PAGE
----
Yet, a better, deeper way to learn about Jesus is to move beyond that, to fix that intellect on Him.  The author of Hebrews says that if the Hebrew believers (and us, and the Thesssalonians) would fix our thoughts on Jesus then it would be much easier to employ that healthy questioning when the times come for us to do so.  When we don’t know what path to take, ask Jesus.   When we are troubled by things happening our lives, think about Jesus.   When we make mistakes, turn to Jesus.  Celebrations, happiness, and good times?   Focus on Jesus and thank Him, involve Him.  And when temptation, or falling, or hurt come into our lives as they regularly do, then focusing on Jesus makes it much, much easier to then ask “Lord, what should I do now?”   “Is this a good choice?”   “What do You want me to do?”

God will answer in His own way in His own time, but answer He will.   I’m betting it’ll be much sooner than later and usually in an overflow of some blessing.

Like my mom dying two years ago today.   I have a confession to make:  I haven’t cried over her.   Really haven’t.   I loved my mom, and I’m ashamed to say I spent a good part of the last year of her life busy and angry over choices she made that impacted me.   When she was gone, I was still in the thick of having to deal with her estate that I simply put all my feelings in a box and stored them away.   I’d deal with them later.  Two years on, I still haven’t, and I know some day that box will be opened and there they’ll be, fresh for dealing.  Her death snuck up on me.   She went into the hospital healthy – but quietly dying – on a Wednesday night and was gone on Friday morning.  That’s less than 36 hours, and I think, now, that it was actually a blessing.   God gave us a gift in that, for a brief hour or two, she regained consciousness and grasped what was happening, and instantly made peace with it.   All of us in the family got a chance to talk with her and say goodbye.   But it happened much sooner than I ever thought it would.   If I had known she would die so quickly, perhaps I might have let go of that anger and spent time more wisely.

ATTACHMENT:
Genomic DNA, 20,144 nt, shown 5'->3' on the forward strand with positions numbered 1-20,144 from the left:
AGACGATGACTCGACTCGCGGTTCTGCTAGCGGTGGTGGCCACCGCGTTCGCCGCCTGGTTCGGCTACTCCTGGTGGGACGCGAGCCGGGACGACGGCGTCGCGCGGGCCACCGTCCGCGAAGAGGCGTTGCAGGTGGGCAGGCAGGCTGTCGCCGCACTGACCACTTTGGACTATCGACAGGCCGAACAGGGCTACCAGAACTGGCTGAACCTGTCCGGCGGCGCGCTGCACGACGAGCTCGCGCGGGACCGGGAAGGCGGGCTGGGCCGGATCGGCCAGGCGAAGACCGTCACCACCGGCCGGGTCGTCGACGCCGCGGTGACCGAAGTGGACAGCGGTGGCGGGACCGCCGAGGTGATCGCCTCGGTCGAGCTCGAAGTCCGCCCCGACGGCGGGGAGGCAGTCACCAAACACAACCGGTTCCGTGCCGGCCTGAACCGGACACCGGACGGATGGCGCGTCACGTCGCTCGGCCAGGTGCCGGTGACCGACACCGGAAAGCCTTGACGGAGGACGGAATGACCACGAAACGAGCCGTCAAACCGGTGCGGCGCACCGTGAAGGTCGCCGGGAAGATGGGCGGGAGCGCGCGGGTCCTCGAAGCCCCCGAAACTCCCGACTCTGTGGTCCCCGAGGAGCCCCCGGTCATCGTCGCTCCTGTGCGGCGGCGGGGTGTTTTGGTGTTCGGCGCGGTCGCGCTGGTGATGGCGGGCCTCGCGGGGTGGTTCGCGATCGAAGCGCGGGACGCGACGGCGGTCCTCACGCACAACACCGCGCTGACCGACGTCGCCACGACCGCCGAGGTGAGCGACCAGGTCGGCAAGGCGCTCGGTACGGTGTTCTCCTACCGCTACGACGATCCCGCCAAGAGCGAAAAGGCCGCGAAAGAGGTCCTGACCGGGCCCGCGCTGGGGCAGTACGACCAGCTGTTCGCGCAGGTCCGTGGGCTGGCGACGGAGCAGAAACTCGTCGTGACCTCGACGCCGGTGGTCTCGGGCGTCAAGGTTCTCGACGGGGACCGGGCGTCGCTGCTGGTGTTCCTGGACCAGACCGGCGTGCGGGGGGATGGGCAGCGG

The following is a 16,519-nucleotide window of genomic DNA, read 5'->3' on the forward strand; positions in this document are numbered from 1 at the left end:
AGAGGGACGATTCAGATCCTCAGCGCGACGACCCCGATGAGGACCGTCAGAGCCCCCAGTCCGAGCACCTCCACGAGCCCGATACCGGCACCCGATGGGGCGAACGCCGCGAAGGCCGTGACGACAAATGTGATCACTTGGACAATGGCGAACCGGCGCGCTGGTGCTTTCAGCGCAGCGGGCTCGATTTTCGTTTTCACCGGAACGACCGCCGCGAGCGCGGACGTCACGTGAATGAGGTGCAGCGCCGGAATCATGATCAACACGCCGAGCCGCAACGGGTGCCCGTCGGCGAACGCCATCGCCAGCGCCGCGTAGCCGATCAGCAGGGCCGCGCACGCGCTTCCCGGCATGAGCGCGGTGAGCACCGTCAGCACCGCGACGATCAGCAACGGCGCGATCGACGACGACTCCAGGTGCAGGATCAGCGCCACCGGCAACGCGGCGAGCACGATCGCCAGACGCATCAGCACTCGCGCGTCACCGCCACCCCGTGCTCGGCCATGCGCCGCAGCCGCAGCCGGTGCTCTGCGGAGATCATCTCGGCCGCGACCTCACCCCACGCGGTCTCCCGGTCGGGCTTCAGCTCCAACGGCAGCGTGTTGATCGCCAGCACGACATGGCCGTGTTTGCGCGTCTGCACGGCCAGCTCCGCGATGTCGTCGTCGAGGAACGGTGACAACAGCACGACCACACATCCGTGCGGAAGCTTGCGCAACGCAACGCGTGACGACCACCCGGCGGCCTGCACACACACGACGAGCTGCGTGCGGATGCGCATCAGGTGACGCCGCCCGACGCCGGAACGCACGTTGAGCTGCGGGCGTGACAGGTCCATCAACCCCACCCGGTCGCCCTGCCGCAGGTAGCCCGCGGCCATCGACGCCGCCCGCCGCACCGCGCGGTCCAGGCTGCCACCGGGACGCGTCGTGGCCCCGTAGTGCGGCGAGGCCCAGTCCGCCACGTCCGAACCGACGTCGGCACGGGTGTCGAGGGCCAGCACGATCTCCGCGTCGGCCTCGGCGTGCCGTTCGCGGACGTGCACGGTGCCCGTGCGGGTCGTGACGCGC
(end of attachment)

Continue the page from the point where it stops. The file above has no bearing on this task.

Yet now I see we did use that time well.   In the last years and months we all had here, we had good visits, and we talked for hours, and we forgave and shared faith.   It wasn’t all rosy but it was all good because, through it all, in our own ways, we fixed our minds on Jesus and understood that He would somehow make everything alright.   And He did.

For more reading:   1 Thessalonians 5:20-21, Hebrews 2:11, Romans 8:28, 1 Timothy 6:12, 2 Corinthians 9:13.

Lord, thank You for this day, for the passage of death, the forgiveness You give, and for calling Your followers home.